Jack Ma’s last day as Alibaba’s top executive was on Tuesday, but he’s hardly going quietly into the night. Nor is Ma relinquishing control of the company he started 20 years ago in an apartment and built into China’s largest.
“Alibaba is one of my dreams. There are a lot more things I want to do, such as education, charity and environmental issues,” he said in his departing remarks published by Sina Finance and translated by Karma. “There are so many things in the world that I’d like to experience, and there are also so many not so nice and right things that I would also like to tackle.”
The former English teacher, with a personal fortune of $41 billion, the 20th largest in the world according to Bloomberg, will work on education, environmental protection and public welfare issues in retirement. Philanthropy aside, he’ll keep a hand in leading Alibaba — he has a seat on the company’s governing board, and controls Ant Financial, the digital payments company affiliated with Alibaba.
“He’s not going away completely,” Duncan Clark, author of The House that Jack Ma Built, told Bloomberg. Ma’s departure coincides with a shift in favoritism on the part of the government toward public sector companies, he said. “Tech CEOs have been in the firing line. He reads well the music.”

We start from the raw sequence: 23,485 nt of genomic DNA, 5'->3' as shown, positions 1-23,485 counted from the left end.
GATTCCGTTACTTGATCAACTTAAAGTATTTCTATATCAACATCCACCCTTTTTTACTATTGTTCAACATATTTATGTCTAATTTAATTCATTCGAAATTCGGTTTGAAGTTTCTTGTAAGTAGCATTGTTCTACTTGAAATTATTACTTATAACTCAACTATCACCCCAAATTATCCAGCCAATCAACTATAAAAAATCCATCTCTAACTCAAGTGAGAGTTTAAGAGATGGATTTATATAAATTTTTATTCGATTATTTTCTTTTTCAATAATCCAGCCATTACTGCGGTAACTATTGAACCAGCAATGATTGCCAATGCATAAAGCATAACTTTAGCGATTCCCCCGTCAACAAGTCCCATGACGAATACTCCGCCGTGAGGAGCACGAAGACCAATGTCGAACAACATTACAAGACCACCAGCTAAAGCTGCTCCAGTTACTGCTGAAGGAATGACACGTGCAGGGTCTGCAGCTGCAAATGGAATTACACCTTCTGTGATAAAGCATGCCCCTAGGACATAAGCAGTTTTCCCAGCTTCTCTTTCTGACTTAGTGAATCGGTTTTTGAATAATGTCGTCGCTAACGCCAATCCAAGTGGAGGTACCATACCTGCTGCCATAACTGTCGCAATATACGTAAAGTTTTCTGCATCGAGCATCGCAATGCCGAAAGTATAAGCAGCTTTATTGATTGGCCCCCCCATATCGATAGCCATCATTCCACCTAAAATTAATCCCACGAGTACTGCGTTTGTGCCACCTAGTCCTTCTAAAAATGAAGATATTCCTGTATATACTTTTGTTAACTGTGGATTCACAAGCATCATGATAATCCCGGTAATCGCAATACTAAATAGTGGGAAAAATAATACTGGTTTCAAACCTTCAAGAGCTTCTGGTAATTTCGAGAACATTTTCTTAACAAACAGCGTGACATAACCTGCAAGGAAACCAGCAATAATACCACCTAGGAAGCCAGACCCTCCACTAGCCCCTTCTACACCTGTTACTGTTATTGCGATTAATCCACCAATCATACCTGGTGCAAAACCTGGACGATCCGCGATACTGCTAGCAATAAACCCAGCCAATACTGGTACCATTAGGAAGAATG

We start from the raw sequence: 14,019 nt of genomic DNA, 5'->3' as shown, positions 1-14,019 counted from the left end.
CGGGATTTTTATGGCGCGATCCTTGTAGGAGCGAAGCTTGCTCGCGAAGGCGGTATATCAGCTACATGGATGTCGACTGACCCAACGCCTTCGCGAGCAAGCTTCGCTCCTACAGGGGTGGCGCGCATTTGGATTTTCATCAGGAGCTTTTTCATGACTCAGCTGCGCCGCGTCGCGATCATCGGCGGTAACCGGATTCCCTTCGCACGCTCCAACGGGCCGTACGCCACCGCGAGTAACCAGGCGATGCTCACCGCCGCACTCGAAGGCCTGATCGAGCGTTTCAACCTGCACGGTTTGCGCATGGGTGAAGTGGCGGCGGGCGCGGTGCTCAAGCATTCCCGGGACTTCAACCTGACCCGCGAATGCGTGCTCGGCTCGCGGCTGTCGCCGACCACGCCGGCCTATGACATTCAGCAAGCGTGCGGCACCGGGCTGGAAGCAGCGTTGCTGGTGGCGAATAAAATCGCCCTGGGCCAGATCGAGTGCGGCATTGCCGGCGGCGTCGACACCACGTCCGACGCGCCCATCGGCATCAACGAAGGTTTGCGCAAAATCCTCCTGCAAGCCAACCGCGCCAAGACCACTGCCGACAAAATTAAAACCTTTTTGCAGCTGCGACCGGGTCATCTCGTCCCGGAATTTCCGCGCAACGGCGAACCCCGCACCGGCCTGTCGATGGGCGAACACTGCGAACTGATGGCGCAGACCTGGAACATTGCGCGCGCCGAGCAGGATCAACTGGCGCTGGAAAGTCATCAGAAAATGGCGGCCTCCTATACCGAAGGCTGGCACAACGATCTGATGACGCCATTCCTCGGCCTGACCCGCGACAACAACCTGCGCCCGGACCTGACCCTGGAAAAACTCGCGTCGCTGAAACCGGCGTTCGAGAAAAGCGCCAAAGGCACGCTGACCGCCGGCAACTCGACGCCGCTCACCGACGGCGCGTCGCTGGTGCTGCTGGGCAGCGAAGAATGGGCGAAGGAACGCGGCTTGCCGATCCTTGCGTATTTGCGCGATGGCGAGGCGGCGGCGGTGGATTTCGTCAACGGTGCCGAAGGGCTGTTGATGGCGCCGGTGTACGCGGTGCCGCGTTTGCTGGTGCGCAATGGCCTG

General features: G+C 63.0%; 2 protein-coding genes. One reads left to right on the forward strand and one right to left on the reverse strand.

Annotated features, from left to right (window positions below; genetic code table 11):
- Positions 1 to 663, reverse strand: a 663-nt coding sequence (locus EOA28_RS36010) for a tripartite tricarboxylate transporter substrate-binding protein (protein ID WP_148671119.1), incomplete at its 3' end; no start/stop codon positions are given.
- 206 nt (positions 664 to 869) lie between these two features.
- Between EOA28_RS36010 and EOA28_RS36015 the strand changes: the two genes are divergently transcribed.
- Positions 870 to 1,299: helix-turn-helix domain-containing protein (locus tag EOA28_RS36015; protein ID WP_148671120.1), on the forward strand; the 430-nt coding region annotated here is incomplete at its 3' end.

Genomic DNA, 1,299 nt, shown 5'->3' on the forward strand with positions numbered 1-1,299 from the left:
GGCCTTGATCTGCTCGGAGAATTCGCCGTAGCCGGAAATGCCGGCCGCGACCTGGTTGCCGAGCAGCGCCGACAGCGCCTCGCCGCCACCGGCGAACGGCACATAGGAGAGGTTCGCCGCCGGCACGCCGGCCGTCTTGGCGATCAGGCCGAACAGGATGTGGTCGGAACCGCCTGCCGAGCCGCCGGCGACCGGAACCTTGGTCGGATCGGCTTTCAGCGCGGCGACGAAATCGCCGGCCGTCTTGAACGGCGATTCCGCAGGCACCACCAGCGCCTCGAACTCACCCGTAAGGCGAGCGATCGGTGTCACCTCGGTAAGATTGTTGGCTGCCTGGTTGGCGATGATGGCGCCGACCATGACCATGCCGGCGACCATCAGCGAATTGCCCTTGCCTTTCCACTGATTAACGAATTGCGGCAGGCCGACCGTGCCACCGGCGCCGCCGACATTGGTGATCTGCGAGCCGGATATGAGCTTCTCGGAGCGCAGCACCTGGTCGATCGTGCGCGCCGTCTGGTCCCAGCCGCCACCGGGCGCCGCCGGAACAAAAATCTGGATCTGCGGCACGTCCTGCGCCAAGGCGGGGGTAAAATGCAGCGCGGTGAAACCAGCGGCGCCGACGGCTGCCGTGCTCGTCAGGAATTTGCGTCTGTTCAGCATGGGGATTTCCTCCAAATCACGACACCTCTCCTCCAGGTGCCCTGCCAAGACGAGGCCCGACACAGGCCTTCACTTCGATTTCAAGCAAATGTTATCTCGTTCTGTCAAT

Speaking to 60,000 employees at a farewell ceremony at Hangzhou Olympic Sports Center, Ma said he’s taking an unconventional approach with the next generation of Alibaba leaders, by attempting to “discover, cultivate and support new leadership, and make sure the heritage was carried on with the right corporate culture, system and talents.
“The best opportunity for Ali is China’s domestic demand, which will also benefit the world economy,” he said. “We hope Ali will take an active part in the next round of globalization, bringing the world opportunities, helping SMEs worldwide sell goods, giving financial access to the world population.”
Ma’s philanthropic pursuits include Ant Forest, which is seeking to plant 500 million trees, as well as the Jack Ma Foundation, which supports entrepreneurs and education efforts in China and beyond.
Last year Rwanda became Africa’s first country to launch Alibaba Business School, offering e-commerce training and aiming to alleviate obstacles faced by entrepreneurs in emerging markets.
Once an educator who called himself Chief Education Officer according to Clark’s reporting, we can expect Ma’s future initiatives to continue to carry that element.
“After today, I will start a new chapter of my life,” he said. “As a person that loves liveliness as much as me, I would not want to retire and leave the field at such a young age. I just want to switch to another universe to have fun.”
With contributions from Karma’s Scarlett Kuang